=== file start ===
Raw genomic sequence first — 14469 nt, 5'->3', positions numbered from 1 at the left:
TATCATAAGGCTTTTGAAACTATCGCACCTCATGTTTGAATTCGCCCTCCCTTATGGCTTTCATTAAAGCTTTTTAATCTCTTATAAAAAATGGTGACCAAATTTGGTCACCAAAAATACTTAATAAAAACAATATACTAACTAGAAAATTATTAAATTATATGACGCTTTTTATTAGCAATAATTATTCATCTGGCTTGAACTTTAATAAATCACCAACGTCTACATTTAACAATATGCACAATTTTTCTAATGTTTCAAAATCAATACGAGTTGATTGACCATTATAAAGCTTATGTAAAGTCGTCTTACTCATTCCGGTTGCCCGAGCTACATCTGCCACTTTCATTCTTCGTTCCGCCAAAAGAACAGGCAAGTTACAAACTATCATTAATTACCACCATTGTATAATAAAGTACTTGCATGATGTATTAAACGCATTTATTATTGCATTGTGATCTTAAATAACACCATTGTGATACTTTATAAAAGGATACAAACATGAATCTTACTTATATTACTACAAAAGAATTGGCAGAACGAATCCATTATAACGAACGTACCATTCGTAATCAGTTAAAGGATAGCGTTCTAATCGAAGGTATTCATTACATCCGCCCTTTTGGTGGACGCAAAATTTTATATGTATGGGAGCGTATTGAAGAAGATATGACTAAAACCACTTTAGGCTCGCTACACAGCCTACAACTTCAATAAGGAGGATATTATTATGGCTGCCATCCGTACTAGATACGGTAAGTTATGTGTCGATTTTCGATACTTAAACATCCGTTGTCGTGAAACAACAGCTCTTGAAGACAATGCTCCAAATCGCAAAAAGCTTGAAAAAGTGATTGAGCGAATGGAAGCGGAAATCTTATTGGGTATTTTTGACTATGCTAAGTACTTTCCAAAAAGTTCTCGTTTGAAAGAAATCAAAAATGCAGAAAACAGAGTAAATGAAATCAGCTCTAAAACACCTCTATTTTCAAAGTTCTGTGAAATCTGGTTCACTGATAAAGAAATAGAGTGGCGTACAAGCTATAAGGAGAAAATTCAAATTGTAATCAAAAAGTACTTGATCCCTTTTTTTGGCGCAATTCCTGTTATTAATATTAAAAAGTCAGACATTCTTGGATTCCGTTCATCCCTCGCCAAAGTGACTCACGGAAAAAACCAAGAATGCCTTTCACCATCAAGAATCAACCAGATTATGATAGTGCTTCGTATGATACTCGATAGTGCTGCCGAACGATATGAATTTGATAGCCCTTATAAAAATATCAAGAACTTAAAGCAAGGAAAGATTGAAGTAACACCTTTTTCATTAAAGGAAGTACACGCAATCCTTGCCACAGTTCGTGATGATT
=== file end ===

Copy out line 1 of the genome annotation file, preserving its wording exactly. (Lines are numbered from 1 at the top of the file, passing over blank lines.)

Raw genomic sequence first — 14469 nt, 5'->3', positions numbered from 1 at the left: